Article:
Hypericum perforatum (St. John's wort) for depression and Ginkgo biloba for dementia. Results of randomized,
controlled trials also support the use of kava for anxiety and valerian for insomnia. Although evidence for the use of
vitamins and amino acids as sole agents for psychiatric symptoms is not strong, there is intriguing preliminary
evidence for the use of folate, tryptophan, and phenylalanine as adjuncts to enhance the effectiveness of conventional
antidepressants. S-adenosylmethionine seems to have antidepressant effects, and omega-3 polyunsaturated fatty acids, particularly docosahexaenoic acid, may have
mood-stabilizing effects. More research should be conducted on these and other natural products for the prevention and treatment of various psychiatric disorders.
Yes, it's about the silliest thing I've ever heard, but according to the Harvard psychiatrist who came up with it, it can work and work well. You aren't going to hear much about it, unfortunately. Why? Because there's no money in it. You can make these goggles at home. This is a transcript of the segment on 20/20 that explained this new therapy, how it works and how to do it yourself. It operates on the theory of left brain vs. right brain, and by forcing one side to take control, you can alter your own mood. I don't want to sound like a preacher, but I've shared this transcript with numerous ect.org readers, and several have said it worked, and worked WELL! Give it a try....it won't cost you a cent!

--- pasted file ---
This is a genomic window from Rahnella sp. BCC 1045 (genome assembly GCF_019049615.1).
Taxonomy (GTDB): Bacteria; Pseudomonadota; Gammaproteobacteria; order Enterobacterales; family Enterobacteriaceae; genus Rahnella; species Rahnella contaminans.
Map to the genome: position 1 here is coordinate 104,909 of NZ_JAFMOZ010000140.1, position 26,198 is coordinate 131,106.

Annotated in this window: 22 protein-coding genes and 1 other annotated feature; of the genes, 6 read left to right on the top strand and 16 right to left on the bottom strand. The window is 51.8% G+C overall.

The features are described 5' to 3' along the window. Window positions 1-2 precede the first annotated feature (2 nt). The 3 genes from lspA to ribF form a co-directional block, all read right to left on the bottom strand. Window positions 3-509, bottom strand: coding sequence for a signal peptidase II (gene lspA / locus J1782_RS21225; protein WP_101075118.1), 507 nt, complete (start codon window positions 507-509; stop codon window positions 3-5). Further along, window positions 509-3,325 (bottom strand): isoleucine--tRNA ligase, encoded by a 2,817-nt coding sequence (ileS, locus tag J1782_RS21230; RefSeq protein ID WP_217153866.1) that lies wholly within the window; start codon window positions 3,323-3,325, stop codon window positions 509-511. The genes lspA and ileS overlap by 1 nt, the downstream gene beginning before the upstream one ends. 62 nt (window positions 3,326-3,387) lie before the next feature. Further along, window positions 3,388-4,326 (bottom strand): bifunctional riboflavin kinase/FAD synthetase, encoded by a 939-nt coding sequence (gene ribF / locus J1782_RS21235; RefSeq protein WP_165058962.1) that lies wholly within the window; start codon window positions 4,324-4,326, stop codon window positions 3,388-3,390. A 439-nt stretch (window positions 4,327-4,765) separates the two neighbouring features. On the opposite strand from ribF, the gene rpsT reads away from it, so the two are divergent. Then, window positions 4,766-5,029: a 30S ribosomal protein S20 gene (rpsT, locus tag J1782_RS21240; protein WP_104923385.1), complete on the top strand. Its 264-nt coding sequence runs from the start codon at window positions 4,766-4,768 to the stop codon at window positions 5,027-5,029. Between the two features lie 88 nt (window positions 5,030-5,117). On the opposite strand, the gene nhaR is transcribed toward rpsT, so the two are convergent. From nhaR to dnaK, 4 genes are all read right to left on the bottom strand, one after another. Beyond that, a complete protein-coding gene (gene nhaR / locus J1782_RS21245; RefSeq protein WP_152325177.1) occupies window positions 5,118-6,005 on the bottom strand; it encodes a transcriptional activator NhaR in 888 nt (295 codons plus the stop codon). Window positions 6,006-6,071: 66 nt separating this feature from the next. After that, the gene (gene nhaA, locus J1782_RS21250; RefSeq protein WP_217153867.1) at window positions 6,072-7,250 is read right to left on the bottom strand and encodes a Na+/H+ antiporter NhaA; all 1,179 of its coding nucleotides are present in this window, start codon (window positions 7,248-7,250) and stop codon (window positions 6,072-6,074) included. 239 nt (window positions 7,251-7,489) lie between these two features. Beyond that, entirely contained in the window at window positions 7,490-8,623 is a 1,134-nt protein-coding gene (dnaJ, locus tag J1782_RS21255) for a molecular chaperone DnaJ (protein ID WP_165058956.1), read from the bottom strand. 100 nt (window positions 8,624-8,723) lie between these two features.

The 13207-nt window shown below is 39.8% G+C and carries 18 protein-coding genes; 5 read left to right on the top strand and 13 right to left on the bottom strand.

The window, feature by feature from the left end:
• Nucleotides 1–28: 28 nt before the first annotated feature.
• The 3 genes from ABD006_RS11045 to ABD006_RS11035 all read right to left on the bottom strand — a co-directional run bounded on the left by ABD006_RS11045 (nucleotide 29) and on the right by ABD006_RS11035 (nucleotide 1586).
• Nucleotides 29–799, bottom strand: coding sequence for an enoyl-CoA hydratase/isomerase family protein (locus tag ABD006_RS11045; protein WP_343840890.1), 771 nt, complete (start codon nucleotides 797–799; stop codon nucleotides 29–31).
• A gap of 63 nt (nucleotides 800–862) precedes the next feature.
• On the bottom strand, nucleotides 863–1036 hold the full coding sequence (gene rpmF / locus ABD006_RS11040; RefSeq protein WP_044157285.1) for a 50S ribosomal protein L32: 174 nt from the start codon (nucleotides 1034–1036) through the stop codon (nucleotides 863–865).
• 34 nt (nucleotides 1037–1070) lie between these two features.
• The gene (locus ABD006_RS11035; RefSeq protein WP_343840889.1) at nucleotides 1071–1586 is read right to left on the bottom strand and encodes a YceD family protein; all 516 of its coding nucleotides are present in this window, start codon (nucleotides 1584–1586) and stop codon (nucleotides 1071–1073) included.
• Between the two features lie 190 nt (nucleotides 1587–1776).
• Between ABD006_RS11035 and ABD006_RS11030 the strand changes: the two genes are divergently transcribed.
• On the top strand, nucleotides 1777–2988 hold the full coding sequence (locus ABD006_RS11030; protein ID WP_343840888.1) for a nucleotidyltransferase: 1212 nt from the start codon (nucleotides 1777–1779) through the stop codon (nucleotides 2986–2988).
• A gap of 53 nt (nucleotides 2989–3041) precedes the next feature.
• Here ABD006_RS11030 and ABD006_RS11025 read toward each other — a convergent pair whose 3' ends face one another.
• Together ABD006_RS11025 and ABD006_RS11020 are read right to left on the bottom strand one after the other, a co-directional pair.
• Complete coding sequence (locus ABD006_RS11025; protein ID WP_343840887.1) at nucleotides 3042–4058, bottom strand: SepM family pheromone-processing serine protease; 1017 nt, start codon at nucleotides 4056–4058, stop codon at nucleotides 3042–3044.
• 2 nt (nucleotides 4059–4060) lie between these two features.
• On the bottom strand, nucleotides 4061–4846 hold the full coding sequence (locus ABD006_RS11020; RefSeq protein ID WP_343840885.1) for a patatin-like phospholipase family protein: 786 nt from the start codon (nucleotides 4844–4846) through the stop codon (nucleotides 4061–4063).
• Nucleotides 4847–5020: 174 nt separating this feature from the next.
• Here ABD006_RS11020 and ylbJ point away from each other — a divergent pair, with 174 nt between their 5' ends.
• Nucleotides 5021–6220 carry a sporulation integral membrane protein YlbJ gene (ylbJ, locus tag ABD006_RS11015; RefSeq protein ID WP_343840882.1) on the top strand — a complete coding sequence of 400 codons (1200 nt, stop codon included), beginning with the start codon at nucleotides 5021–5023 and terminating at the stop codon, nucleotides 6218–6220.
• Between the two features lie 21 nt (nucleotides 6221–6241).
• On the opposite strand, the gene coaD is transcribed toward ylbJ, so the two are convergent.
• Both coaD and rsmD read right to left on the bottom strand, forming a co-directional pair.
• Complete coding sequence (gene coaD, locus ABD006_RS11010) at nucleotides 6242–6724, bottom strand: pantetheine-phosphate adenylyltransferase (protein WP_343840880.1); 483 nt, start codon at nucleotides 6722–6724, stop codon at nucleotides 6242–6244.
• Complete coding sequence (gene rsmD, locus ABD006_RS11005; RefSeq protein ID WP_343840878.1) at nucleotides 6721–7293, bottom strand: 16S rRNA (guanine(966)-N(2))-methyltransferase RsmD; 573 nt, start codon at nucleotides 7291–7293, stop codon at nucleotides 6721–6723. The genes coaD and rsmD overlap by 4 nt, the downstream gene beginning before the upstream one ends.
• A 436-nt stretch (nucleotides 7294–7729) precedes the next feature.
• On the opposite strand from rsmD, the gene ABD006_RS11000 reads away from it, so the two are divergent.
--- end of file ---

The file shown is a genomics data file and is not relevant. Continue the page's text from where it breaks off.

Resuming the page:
You can buy it anywhere...I got mine at the local drugstore for under a few dollars. A new study has shown it can be beneficial in relieving symptoms of manic depression...Again, you aren't going to hear much about it because it's not a money maker for anyone.
Another story on fish oil
From Psychology Today, Prozac of the Sea.
Saturday Evening Post speaks at length with Joseph R. Hibbeln, M.D., about this emerging field of scientific research. Dr. Hibbeln is an internationally recognized authority on the link between essential fatty acids and depression.
In another Saturday Evening Post article, Dr. Dale Guyer discusses the use of alternative medicine in treating depression.
Read the full study, Omega 3 Fatty Acids in Bipolar Disorder; A Preliminary Double-blind, Placebo-Controlled Trial.
Pronounced sami, this new nutritional supplement is being hailed as the new prozac and all around "good for what ails you." It remains to be seen just how effective this will be, but early reports are promising, and numerous European studies have shown it works to combat major depression, without the side effects of Prozac and other antidepressants. Unfortunately, it isn't cheap.
Some other alternative treatments are showing promise, according to these articles. (I don't endorse any of these treatments, as I have not tried them myself. However, I do know that others have found help in alternative medicine, so don't count it out!)